Now that you know the backstory, let's focus in on the Sleepy Lagoon murder story. As I said previously, La Eme Mexicana- the Mexican Mafia- does take credit for the Sleepy Lagoon murder and claims Hank Leyvas was one of their gang members but you will find many people who say the murder was not gang-related. That's something you'll have to decide for yourself, if you're interested.
The victim in this murder was Jose Gallardo Diaz who was born on December 9, 1919 in Durango, Mexico. When Jose was 4 years old, his family fled Durango's drought, famine, and the volatile aftermath of the Mexican Revolution. They joined the millions of Mexican refugees fleeing to the U.S. in search of a better life. They settled on the Williams Ranch outside the city of Los Angeles, California where they worked as ranch hands. Most farm workers' children did not finish school. Jose followed this tradition. He left school after 8th grade and went to work. The money he earned was turned over to his parents to help support the family. Jose's siblings described him as quiet, reserved, and conservative for his age. He did, however, enjoy the jazz culture and participated in the fad of wearing zoot suits. By the summer of 1942, Jose had enlisted in the army. The weekend before he was to leave for duty his mother sent him to have his photo taken. It was the first (and only) photo ever taken of Jose. The night before he was to leave for the army, he went to a neighbor's birthday party.
The night of August 1, 1942, began with romance and ended with death. On this night, Jose attended the birthday party of his neighbor, Eleanor Delgadillo Coronado. That same night in the early evening hours, several couple's from LA's 38th Street neighborhood arrived at Sleepy Lagoon. Sleepy Lagoon was the larger of two reservoirs located on the Williams Ranch that were used for irrigating crops. By day, the Sleepy Lagoon reservoir served as a swimming hole for area Mexican Americans who were often denied access to city pools due to segregation. By night, it served as a lover's lane for area youth. On the night of August 1st, Henry Leyvas and his girlfriend, Dora Barrios, were among the couples spending time together at Sleepy Lagoon. As they sat in the car under a full moon possibly around midnight, they were suddenly attacked by a group of boys from a rival neighborhood called Downey. The couple was badly beaten. Later that night, Hank returned to 38th Street, gathered about 30 of his friends, and they headed back to Sleepy Lagoon to get revenge. At least one member of the 38th Street gang grabbed his 22 rifle and some shells to take with him to Sleepy Lagoon though there was no evidence it was used to murder Jose Diaz. The spot where Hank and Dora had been beaten was deserted so the group decided to go to Eleanor Delgadillo's birthday party nearby. They were convinced that the people who had beaten Hank and Dora were at that party. In the murder trial testimony it was revealed that 8-10 of the 30 people in Hank's revenge group were also members of the Downey group. This same 8-10 boys had come to the birthday party earlier in the evening uninvited and tried to cause trouble because the host of the party refused to give them beer but that group left the party before Hank's 38th Street gang arrived.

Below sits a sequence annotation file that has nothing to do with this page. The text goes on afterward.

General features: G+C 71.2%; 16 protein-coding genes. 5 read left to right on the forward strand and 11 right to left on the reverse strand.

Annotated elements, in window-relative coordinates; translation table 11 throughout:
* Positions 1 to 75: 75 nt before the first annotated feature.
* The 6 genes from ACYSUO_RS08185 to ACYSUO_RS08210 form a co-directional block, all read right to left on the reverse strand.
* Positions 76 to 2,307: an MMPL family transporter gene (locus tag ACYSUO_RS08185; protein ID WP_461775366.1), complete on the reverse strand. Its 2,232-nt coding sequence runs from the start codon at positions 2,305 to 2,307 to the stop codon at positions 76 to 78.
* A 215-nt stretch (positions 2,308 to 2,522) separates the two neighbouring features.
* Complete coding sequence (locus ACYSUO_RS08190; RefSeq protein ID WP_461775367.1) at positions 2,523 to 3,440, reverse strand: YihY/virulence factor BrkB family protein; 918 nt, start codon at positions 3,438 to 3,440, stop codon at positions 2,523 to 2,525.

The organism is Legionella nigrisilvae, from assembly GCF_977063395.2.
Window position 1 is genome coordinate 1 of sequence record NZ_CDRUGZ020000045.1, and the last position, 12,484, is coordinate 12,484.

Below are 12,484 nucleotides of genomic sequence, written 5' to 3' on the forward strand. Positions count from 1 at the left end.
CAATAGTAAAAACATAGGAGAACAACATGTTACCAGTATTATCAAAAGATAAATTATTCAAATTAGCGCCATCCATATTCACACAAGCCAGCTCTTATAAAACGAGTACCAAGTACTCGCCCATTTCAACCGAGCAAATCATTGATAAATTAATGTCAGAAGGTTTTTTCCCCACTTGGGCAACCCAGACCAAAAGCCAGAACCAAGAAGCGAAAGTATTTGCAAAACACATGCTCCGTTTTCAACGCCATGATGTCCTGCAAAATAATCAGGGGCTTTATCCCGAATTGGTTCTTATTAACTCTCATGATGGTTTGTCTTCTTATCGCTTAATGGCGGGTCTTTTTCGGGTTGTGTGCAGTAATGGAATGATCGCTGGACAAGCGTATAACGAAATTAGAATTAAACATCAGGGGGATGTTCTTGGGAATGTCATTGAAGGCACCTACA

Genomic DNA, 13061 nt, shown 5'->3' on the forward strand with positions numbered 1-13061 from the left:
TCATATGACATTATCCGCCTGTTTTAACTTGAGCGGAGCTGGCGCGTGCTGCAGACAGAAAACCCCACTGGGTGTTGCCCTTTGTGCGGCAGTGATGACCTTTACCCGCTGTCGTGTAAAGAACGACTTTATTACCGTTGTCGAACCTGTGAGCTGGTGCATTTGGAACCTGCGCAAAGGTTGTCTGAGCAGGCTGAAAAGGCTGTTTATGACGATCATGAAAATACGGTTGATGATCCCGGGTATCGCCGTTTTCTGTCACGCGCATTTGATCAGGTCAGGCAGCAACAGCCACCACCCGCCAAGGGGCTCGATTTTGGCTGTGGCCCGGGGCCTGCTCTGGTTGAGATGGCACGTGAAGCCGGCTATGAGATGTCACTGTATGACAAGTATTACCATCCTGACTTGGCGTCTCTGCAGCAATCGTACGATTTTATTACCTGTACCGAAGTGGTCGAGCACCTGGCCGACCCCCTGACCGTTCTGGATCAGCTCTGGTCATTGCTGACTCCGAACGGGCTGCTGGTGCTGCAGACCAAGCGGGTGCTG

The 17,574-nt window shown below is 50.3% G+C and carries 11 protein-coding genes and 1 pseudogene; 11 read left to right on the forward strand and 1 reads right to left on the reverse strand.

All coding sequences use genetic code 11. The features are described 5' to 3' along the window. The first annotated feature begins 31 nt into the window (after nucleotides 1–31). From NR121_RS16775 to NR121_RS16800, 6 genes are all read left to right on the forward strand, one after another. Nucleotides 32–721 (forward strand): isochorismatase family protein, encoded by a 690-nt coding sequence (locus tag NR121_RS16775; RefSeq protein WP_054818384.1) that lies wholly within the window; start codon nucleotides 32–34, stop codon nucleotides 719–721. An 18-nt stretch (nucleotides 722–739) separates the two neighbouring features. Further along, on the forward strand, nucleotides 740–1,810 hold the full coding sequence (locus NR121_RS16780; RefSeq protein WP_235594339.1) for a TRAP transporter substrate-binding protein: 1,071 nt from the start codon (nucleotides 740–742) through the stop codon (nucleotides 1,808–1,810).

Meanwhile, near 1:00 a.m. the band at the Delgadillo birthday packed up and left. A radio was put in the back yard and members of the family along with a few remaining guests continued dancing until about 1:45 a.m.. The birthday girl, Eleanor Delgadillo Coronado, later said she saw Jose leave the party with Luis "Cito" Vargas and Andrew Torres. Ten to twenty minutes after Jose left the party, the 38th Street gang arrived at the party seeking revenge for the beating of their friends earlier that night. There was a brutal fight that lasted about 10 minutes. Many were wounded in the fight. Later that night/morning, Jose Diaz was found lying face up in the middle of the dirt road outside the fence south of the Delgadillo home. He was unconscious. He had been beaten and stabbed. He was barely breathing, bleeding badly, and his pockets were turned inside out. Lino, Jose's younger brother, picked up Jose and rushed him to LA County General Hospital. Jose died soon after arriving at the hospital. No evidence was ever found that showed what Jose was doing or where he was during the free-for-all fight at the Delgadillo party.
Jose's death certificate and autopsy give the cause of death as a contusion (bruising) of the brain and a subdural hemorrhage due to a basal fracture of the skull. He had cuts, bruises, and swelling on his head and hands. He had been stabbed twice and a finger on his left hand was broken. Jose never regained consciousness after being found. Jose was said to be drunk at the time of his death, but the doctor who testified would not testify that Jose was drunk. One medical examiner stated that he thought Jose's injuries were consistent with being hit by a car. As a result of these injuries and primarily because of the profuse hemorrhage and skull fracture, Jose Diaz died about 4:00 a.m. on August 2nd.
Rather than investigate, the police arrested Henry Leyvas (who already had an arrest record for violent crimes) and 21 other members of the Mexican American community for the murder of Jose Diaz. During interrogation, many of the men arrested (some of whom were under the age of 18) were beaten and threatened to get confessions out of them. Their girlfriends were also interrogated and received the same treatment.
Now that you know a little more about the Zoot Suit Riots and the Sleepy Lagoon murder, I have a challenge for you. You can find it at the library circulation desk- ask Mrs. Williams. Before you go though, scan the Final Thoughts on Sleepy Lagoon QR code and hear more of the Sleepy Lagoon story. Then scan the Challenge #4 QR code and make your way to the circulation desk.